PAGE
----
“We’ve got a huge range of programs and services that we’re setting in place to further develop our parents as individuals, including a full-time work and learning coordinator to encourage our parents into further study and into employment,” Brett says. “We’re not an employment agency, but poverty is a big issue. Too many of our kids have never seen an adult go to work, and so we’ve got some affirmative action around that with our Year 8s and 9s, to introduce them to the concept of work and what it means, get them to talk to employers, that really basic stuff.”
Literacy and language are also priorities, and not just English as a second language. Doveton is home to nearly 50 different first languages, but many of its English-speaking children begin school with little experience of oral language, and other early learning opportunities may also be missing in a community that experiences entrenched poverty and fractured lives. Associate principal Vicki Miles tells the story of one child who came to an Open Day at the early learning centre and didn’t want to go home because there were so many books and toys. “In some of our families’ houses, there’s nothing for the children. I mean nothing. Not just no books, but no pencils, no paper.”
Housing itself is a major problem too. One family with a newborn recently had to live in their car for some time, and the school reports unscrupulous landlords cramming three families into three-bedroom homes. Recognising the consequent impact on children’s learning, Doveton is working with a range of housing services, including Good Beginnings, on its Room to Move program which supports families who are paying exorbitant rents for poor accommodation.
The school’s curriculum and vision is drawn from decades of evidence showing the benefits of early learning, early intervention, and integrated support. It’s been inspired by – though now has overtaken – the Toronto First Duty model of universal early learning and care, based on groundbreaking work by the late Dr Fraser Mustard and Margaret McCain. Key components include high quality early learning programs for both child care and kindergarten, supported playgroups, and early literacy programs.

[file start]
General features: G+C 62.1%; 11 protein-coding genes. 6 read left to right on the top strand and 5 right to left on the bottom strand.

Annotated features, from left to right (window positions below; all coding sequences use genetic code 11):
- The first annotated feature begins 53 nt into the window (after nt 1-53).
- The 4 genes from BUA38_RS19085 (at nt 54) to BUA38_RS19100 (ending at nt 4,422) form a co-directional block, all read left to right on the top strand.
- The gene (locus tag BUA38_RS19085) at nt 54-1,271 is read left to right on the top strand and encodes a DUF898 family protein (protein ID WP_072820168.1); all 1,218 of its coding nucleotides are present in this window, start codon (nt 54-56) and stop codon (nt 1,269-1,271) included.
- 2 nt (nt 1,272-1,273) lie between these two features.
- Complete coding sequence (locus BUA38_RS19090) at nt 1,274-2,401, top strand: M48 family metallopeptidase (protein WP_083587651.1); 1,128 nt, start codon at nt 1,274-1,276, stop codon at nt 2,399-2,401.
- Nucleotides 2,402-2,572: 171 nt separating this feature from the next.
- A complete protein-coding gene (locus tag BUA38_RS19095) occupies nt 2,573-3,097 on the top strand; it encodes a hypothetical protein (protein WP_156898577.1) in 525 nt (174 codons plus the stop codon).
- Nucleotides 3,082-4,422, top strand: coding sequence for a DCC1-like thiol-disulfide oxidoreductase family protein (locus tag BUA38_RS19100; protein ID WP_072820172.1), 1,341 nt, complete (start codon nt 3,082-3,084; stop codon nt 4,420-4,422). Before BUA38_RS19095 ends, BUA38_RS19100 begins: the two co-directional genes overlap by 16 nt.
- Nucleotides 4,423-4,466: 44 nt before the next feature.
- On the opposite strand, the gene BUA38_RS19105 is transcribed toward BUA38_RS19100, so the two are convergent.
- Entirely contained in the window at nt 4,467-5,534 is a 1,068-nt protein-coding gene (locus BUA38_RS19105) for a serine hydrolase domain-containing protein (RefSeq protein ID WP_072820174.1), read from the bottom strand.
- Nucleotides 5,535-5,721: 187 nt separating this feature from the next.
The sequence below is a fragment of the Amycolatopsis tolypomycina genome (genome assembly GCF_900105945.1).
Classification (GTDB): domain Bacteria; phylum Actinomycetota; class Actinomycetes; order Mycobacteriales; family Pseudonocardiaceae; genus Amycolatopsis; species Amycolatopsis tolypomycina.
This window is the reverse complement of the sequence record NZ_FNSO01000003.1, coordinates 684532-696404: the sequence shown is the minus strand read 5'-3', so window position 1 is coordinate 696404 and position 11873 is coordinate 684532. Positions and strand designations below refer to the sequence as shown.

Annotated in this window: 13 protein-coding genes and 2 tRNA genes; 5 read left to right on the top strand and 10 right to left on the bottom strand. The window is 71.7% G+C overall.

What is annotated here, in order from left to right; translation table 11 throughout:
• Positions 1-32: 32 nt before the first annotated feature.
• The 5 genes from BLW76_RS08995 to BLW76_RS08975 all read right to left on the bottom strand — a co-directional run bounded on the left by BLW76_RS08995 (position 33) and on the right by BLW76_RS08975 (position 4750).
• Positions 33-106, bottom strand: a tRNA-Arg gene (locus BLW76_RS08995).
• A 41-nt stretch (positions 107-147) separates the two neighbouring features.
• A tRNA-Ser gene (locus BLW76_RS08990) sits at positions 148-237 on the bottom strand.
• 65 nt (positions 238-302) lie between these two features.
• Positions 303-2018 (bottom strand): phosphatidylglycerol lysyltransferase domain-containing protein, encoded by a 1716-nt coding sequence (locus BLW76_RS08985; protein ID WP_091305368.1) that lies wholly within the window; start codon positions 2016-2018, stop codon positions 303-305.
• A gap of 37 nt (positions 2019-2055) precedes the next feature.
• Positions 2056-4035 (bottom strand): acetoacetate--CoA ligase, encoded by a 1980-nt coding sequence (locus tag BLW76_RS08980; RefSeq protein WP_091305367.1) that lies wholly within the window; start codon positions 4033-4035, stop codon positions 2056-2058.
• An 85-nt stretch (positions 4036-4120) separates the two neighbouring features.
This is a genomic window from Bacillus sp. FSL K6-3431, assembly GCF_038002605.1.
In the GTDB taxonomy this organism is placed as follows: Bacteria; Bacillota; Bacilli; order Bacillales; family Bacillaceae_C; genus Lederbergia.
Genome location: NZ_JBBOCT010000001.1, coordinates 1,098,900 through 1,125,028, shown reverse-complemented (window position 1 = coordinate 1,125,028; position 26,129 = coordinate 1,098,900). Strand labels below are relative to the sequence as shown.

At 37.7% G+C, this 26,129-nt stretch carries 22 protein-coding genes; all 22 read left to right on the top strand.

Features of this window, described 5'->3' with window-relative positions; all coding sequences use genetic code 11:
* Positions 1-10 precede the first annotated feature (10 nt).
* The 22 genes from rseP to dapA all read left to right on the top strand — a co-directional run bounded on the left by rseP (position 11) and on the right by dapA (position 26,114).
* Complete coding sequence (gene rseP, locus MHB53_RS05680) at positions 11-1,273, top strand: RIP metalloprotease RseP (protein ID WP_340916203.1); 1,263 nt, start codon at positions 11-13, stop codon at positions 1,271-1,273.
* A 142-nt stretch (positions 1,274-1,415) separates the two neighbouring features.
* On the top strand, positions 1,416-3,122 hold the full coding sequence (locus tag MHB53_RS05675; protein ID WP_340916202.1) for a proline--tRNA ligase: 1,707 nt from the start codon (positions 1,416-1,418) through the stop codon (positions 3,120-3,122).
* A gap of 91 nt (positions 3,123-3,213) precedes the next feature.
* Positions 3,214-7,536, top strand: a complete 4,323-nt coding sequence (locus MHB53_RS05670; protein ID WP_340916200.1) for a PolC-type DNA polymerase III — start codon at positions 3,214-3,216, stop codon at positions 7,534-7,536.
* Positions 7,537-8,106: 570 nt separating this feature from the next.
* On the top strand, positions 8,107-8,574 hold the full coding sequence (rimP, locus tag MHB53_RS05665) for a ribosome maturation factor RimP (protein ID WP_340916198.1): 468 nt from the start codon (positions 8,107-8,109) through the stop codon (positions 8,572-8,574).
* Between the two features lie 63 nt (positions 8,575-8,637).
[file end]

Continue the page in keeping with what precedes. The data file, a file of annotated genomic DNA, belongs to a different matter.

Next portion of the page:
The Andre Agassi College Preparatory Academy in Las Vegas and the work of the Harlem Children’s Zone in New York also played a role in Doveton’s origins, inspiring Melbourne philanthropist Julius Colman. His Colman Foundation contributed $1.8 million towards the college’s construction plus further funding for at least eight years, the value of which has not been publicly disclosed.
The United Kingdom’s Sure Start program also resonated for June McLoughlin, who worked for 12 years at the Murdoch Children’s Research Institute. “That reinforced to me the importance of integrating health services: there is no point us doing all these good things in the school if kids’ vision is not right or they’re hungry. “ The UK, through Sure Start and other early learning policies of the Blair and Brown Labour Governments, also developed the concept of progressive universalism that guides Doveton: a ‘system designed to ensure maximum support for the most disadvantaged within a universal platform of services for all children’.
June explains: “The way we look at it is to say: what is the hook that will bring people in that doesn’t say to them ‘you need help, so you’d better come here’? That to me is the bottom line. If you can run a suite of services that people will naturally gravitate to because everyone else does, that’s fine, but in order to do that you have to have universal services as the base, so people don’t feel stigmatised. So when people walk through our doors here, they don’t come because they’re a ‘problem person’. The staff response is: ‘hello, it’s great to see you, how can we help?’ not ‘what do you want?’”
It makes for a school that is like few others. June says it’s taken some time to shift the culture – not so much for the community services which are more likely to work in partnerships, but for some teachers and departmental people who are used to defined educational roles.
“I first started teaching in this area, I was quite naive. Now I’ve got quite good understanding of effects of the home lives that some of these kids have and what they bring with them to school.”
“There are exceptional schools that do this stuff but it’s not a matter of course. So when you’re talking about kids known to child protection and in out of home care, or whose absenteeism rates are high, or are suicidal or selfharming, schools find those kids really, really challenging because they’re not set up to deal with them: they don’t have the processes, supports, training. I’m not criticising teachers, it’s just the way the system works, the system’s not joined up.”